All things given, I'd rather use a tool that does not have leaky abstractions and if I need to investigate the inner workings of an abstraction, I can form a mental model of that abstraction with little effort. To your point, you don't need to understand the inner workings of your tools, but being able to quickly learn about the inner workings of the tools is beneficial to creating abstractions, crafting solutions, fixing issues, performing refactoring, tracking the usage of concepts across the codebase, etc.

The mental model of usage is the problem, not the mental model of its internals.

no, its not.

Thats the point: the mental model is irrelevant unless it causes bugs when you use it wrong.

Does it? Does it actually cause bugs?

Not, “in general”; You’re just doing the same thing again here and doing vague hand waving. What actual bugs? What types of bugs?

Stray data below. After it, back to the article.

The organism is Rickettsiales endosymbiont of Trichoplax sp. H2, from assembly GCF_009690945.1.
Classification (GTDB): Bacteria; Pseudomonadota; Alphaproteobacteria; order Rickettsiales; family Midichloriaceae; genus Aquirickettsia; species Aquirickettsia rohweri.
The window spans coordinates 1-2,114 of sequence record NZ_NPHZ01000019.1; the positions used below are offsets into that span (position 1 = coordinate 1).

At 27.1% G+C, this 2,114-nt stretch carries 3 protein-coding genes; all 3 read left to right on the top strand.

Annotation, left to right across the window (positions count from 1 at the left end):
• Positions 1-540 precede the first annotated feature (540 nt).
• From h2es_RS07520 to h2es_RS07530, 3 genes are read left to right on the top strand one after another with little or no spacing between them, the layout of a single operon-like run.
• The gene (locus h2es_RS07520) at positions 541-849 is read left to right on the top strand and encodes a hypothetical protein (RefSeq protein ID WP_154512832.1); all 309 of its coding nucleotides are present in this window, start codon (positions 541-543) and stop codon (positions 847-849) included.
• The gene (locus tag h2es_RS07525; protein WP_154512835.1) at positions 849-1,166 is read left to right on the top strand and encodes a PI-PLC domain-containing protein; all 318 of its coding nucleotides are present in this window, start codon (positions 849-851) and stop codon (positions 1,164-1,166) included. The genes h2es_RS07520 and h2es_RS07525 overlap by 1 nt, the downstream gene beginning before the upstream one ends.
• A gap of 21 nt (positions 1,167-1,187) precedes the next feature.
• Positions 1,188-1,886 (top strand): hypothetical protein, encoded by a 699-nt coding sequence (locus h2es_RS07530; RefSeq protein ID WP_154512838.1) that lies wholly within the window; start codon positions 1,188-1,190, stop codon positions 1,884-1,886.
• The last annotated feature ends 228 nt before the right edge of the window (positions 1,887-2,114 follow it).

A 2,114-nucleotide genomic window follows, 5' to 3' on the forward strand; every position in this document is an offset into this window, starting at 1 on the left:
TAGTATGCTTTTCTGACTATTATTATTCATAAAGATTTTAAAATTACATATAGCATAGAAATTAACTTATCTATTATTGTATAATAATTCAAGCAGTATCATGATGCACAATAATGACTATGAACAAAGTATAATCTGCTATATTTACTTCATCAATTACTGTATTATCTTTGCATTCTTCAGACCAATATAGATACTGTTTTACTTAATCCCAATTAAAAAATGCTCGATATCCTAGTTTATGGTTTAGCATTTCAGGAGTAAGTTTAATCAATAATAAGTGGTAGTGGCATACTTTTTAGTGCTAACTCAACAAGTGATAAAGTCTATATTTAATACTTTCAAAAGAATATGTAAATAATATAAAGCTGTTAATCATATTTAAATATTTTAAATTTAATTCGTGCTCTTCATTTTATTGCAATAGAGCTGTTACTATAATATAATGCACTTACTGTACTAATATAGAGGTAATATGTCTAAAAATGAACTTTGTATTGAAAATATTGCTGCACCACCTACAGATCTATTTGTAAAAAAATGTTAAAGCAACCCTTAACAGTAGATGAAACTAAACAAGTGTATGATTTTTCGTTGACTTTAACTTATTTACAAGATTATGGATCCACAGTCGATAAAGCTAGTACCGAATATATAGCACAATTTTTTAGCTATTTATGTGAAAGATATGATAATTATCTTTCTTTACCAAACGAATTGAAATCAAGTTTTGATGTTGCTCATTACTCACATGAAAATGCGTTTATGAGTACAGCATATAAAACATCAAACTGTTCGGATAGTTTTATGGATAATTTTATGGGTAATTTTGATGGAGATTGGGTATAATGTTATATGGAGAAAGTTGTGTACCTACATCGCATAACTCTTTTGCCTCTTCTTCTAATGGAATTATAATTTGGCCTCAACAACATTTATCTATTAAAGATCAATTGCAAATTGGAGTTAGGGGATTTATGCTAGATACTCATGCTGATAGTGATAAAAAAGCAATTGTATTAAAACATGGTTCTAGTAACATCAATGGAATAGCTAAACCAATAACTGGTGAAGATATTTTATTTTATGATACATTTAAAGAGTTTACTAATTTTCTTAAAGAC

Be specific

(yes, it does cause bugs, but see how this conversation is pointless when you don’t provide any details? Right, now go read the first post in this thread.)

> React hooks are a mess, or at least code based around it tends to be.

I've read a lot warnings about the pitfalls, and about hooks not doing what you think they are doing, but honestly, I haven't experience any of that, maybe because my use cases are so close to the documented ones, that I don't need to stretch the concept, and it just works as intended for me.

Could it be, that as with many other programming patterns, some developers are using it as a silver bullet, and trying to solve everything with hooks?